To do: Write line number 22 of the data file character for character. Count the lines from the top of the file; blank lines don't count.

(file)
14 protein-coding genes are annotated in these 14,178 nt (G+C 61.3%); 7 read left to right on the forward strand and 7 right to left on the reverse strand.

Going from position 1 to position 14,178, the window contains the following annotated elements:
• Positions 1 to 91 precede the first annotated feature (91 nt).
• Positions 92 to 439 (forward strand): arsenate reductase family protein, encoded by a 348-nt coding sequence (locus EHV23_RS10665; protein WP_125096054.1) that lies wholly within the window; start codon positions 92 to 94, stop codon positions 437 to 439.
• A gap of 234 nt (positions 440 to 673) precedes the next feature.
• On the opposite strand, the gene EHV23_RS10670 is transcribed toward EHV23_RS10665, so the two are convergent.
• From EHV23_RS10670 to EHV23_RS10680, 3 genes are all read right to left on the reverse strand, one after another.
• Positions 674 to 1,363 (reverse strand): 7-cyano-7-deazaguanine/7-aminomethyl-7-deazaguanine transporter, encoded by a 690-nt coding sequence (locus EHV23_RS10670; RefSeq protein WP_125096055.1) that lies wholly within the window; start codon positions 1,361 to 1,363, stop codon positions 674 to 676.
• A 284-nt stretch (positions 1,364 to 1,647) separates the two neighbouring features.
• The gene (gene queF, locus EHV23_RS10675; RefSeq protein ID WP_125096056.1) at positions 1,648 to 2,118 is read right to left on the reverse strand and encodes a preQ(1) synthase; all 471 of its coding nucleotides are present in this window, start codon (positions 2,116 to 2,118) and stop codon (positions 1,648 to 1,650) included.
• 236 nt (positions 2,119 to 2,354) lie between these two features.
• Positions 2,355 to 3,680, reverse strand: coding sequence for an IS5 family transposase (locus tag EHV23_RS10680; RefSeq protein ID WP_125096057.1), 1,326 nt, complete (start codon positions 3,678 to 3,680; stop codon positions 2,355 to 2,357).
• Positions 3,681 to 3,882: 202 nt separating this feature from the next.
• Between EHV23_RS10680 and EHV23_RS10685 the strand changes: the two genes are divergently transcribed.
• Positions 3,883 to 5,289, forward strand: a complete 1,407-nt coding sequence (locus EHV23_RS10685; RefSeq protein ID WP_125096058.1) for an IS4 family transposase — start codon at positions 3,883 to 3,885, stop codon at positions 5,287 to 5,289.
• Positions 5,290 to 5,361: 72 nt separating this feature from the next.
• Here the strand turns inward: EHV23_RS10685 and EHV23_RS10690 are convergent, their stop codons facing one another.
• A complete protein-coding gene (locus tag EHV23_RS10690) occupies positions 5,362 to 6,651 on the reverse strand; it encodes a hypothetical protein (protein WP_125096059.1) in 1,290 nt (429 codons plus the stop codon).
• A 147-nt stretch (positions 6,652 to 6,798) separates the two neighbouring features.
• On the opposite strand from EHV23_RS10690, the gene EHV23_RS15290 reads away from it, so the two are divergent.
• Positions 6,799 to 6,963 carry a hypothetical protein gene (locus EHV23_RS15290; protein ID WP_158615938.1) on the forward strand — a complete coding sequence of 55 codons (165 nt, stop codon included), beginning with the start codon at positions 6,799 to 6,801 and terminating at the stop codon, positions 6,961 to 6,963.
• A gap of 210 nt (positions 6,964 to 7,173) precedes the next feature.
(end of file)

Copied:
• A gap of 210 nt (positions 6,964 to 7,173) precedes the next feature.